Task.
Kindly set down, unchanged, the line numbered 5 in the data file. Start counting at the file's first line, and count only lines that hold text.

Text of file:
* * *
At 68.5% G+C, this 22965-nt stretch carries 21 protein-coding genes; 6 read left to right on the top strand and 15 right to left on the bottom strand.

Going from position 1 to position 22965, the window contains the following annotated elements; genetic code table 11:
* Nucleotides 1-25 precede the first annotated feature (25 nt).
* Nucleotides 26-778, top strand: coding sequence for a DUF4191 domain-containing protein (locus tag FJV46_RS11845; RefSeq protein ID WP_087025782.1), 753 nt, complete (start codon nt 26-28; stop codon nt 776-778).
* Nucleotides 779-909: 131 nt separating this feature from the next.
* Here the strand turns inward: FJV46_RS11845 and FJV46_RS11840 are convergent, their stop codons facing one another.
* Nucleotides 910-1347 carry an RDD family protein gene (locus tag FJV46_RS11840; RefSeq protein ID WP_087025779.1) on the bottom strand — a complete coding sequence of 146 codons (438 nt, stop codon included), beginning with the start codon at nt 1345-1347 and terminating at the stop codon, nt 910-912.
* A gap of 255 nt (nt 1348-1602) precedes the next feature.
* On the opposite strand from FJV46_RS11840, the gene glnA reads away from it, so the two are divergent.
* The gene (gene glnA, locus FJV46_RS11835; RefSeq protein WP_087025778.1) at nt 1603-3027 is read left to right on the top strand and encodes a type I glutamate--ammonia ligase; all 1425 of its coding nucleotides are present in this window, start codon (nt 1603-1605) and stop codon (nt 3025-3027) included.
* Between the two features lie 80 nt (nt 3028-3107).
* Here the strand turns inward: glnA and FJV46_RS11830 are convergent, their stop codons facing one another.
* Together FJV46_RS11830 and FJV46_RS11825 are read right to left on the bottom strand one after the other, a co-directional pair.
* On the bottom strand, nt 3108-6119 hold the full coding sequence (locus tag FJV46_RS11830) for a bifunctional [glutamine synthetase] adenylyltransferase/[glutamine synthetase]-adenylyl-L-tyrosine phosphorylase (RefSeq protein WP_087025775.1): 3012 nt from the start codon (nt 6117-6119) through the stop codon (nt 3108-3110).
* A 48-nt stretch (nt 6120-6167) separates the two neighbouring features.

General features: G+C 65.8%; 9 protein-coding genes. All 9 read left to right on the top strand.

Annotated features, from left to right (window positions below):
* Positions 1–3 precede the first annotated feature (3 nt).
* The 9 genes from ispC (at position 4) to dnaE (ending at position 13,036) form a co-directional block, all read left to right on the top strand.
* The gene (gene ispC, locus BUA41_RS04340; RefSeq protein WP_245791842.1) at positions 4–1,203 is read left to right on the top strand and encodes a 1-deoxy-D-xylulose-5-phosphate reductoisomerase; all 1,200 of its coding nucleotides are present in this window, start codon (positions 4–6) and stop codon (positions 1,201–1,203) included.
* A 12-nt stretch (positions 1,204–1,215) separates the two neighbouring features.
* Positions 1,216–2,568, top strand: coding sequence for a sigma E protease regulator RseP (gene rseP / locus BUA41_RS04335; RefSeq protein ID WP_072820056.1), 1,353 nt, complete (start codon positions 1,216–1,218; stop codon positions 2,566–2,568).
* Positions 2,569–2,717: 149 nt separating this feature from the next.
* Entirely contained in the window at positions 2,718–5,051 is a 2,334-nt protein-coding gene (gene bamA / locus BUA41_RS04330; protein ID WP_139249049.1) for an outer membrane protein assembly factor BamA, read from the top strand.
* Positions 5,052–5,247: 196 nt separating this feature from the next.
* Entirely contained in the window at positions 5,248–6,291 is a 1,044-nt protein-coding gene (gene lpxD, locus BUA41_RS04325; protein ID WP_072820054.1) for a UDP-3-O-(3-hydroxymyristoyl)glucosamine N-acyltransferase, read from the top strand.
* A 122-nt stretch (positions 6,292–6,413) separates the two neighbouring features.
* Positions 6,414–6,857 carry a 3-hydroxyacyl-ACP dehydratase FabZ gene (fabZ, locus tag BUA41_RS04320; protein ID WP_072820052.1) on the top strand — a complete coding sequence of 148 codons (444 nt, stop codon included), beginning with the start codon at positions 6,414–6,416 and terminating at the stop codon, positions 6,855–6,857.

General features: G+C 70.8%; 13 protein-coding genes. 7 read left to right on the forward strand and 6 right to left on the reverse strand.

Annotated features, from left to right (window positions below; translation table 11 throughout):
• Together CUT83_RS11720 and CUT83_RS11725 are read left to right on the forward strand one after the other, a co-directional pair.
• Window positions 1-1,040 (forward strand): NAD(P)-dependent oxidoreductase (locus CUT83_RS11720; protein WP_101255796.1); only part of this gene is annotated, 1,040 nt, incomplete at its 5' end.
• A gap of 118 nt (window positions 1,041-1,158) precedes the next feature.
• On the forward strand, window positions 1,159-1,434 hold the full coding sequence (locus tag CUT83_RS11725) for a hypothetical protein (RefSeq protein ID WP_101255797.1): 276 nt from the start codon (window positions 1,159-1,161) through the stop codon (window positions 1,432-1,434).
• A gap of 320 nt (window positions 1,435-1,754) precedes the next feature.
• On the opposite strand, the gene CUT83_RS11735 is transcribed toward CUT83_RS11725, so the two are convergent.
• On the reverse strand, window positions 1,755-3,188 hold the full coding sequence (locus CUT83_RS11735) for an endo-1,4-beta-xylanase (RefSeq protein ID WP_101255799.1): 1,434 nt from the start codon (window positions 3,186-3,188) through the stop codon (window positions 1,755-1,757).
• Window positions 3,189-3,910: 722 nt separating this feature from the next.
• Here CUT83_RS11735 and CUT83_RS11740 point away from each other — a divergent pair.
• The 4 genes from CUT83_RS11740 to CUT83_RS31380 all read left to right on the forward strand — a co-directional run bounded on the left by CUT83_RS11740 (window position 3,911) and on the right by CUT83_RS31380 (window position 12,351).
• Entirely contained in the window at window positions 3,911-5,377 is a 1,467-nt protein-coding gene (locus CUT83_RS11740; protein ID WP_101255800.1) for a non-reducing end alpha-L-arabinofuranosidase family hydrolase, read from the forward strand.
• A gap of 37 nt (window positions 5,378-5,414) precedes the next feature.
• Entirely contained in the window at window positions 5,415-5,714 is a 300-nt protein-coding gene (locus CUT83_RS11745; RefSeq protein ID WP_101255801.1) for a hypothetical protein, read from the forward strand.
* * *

* Nucleotides 779-909: 131 nt separating this feature from the next.